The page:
There is a sixth character and that is the fabulous set design of Simon Higlett. There are two settings the production, the first being hotel exterior, complete with a balcony which Higlett has managed to resemble the tier of rather garish wedding cake. The second is a beautiful, luxury apartment in Paris.

The production does have its flaws; two scenes where the warring couples strike each other seems out-of-place, even if played out for comedic effect. On the whole, an interesting examination of the perils and pitfalls of relationships. A superbly acted, polished, fun night at the theatre, and a cautionary tale that the grass isn’t always greener on the other side.

Private Lives is at the Lowry until 19th February. Tickets available here.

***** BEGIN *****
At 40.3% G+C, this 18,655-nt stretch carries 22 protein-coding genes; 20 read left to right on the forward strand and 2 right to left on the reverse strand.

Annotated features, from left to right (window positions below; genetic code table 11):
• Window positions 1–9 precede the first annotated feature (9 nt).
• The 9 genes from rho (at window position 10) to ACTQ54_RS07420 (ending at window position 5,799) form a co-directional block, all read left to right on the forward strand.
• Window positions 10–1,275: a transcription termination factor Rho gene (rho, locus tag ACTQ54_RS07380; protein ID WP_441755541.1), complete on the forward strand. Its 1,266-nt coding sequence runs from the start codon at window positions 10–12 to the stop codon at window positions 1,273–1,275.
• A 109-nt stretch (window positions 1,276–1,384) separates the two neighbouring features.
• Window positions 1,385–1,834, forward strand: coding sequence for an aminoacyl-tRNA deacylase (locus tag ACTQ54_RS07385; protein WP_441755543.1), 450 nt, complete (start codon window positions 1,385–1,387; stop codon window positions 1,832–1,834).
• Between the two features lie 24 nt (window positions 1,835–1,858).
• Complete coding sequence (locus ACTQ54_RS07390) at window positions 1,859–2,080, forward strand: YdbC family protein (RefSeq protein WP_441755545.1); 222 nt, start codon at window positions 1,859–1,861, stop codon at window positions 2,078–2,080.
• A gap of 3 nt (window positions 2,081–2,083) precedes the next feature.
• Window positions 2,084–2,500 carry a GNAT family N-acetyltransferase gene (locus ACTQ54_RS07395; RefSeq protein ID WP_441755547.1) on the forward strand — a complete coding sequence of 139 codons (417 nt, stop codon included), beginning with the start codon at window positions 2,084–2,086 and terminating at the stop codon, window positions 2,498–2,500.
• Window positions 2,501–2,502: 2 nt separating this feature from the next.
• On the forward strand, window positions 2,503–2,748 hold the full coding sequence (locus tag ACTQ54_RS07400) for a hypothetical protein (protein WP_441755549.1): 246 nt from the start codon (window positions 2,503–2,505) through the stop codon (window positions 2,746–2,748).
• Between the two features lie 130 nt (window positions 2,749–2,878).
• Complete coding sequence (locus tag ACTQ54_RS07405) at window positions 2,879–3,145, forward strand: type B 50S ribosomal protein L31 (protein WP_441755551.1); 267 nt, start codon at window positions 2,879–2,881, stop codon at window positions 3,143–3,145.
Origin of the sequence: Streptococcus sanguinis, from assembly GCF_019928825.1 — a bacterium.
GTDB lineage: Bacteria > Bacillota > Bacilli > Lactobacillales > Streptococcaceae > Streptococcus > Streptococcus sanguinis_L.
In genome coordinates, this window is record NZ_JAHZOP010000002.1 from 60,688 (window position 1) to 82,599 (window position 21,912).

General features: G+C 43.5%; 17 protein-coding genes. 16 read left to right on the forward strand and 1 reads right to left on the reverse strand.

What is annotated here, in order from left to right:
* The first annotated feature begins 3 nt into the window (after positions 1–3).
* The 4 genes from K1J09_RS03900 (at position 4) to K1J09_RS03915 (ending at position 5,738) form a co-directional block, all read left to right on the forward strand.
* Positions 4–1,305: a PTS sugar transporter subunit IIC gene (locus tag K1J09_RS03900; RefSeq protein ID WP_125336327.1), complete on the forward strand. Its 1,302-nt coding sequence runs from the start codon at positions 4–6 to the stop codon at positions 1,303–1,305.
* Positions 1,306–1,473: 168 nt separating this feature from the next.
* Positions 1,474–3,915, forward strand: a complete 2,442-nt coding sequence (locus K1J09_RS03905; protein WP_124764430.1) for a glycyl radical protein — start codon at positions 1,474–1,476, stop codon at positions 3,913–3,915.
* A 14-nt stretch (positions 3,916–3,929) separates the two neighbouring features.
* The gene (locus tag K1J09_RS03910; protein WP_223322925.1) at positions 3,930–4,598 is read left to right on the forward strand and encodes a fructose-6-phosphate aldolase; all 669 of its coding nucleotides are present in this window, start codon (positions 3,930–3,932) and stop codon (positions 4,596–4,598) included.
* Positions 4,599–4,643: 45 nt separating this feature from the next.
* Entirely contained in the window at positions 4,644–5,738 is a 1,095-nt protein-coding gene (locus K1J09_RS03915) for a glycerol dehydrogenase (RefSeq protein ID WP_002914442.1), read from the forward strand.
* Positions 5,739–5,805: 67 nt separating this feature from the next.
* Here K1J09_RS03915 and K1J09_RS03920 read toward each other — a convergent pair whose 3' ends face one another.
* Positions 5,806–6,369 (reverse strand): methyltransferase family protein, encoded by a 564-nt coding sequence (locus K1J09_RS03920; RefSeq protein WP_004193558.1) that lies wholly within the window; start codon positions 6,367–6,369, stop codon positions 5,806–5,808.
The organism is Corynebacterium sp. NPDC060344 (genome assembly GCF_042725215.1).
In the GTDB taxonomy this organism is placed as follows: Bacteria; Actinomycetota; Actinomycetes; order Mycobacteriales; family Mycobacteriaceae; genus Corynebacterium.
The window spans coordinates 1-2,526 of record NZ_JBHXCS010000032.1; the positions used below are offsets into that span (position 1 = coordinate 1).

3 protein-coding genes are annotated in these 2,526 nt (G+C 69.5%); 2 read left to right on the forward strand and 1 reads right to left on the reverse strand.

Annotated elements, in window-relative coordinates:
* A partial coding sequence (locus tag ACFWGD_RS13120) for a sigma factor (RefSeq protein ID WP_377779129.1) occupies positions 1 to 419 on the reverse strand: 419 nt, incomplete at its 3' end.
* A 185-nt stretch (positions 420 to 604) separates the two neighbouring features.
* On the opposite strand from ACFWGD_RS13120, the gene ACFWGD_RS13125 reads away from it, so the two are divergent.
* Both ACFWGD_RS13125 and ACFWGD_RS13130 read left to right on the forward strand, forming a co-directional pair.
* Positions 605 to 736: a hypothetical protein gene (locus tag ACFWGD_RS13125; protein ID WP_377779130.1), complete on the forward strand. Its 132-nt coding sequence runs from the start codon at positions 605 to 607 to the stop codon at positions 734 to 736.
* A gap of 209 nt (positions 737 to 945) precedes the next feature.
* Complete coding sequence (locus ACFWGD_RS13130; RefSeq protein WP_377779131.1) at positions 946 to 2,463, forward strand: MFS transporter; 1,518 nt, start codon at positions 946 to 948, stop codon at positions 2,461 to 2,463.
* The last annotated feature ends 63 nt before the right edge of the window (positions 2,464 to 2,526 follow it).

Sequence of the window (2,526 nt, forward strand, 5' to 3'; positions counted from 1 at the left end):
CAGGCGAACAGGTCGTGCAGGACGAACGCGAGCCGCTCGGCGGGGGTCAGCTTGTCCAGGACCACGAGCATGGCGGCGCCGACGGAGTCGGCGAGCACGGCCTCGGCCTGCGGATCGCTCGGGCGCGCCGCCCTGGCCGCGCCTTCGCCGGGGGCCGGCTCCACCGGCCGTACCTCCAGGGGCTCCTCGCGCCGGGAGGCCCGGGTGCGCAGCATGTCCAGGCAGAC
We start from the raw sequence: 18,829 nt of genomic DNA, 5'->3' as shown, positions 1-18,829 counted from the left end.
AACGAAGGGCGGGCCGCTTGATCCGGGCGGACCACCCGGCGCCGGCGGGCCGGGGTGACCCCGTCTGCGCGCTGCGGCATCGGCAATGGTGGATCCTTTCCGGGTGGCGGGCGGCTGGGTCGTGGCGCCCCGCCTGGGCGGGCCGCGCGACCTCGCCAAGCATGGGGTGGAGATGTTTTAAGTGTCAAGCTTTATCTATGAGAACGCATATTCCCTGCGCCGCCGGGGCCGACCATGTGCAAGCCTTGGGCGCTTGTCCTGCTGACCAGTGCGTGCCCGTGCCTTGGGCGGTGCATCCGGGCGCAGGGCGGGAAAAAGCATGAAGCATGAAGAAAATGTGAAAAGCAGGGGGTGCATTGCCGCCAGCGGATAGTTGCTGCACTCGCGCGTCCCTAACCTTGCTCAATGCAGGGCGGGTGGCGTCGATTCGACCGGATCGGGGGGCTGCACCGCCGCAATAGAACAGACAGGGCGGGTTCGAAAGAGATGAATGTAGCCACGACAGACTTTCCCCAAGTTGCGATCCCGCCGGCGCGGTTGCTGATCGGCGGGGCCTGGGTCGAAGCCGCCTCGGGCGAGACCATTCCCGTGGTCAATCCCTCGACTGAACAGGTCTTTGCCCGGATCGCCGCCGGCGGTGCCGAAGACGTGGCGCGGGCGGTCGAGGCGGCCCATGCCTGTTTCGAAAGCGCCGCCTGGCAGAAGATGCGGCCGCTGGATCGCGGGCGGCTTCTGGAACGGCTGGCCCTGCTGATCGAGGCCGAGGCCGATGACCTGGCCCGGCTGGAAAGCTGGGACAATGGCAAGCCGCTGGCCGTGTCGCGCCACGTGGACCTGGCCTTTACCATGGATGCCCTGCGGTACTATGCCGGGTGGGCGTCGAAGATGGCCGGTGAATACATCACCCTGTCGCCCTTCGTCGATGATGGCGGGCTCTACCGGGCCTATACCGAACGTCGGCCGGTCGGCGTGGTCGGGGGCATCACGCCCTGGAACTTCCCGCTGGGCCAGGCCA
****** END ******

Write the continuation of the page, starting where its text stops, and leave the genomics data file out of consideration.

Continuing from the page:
Blood Brothers

Reviewed by Demi Franks

Opening Night verdict ⭐️⭐️⭐️⭐️

“So, did y’ hear the story of the Johnstone twins? As like each other as two new pins…”

I mean if you haven’t…where have you been!?

Willy Russell’s Blood Brothers seems to have been around forever, be that in the West End, touring or internationally for over 30 years and yet still maintains it’s huge magnetic pull, attracting repeated audiences and new ones alike.

Set in 1960’s Liverpool, Blood Brothers is the all engrossing and poignant tale of the Johnstone twins, ‘Mickey’ (Josh Capper) and ‘Eddie’ (Joel Benedict), who are painstaking separated at birth, by their struggling single mother Mrs Johnstone (Nikki Evans). Whilst one is given away to Mrs. Lyons (Paula Tappenden), the other is kept, highlighting just how different growing up on the opposite side of the class system can be. This story sees the coming together of love, friendship, social circumstances, superstition, destiny and their fateful consequences…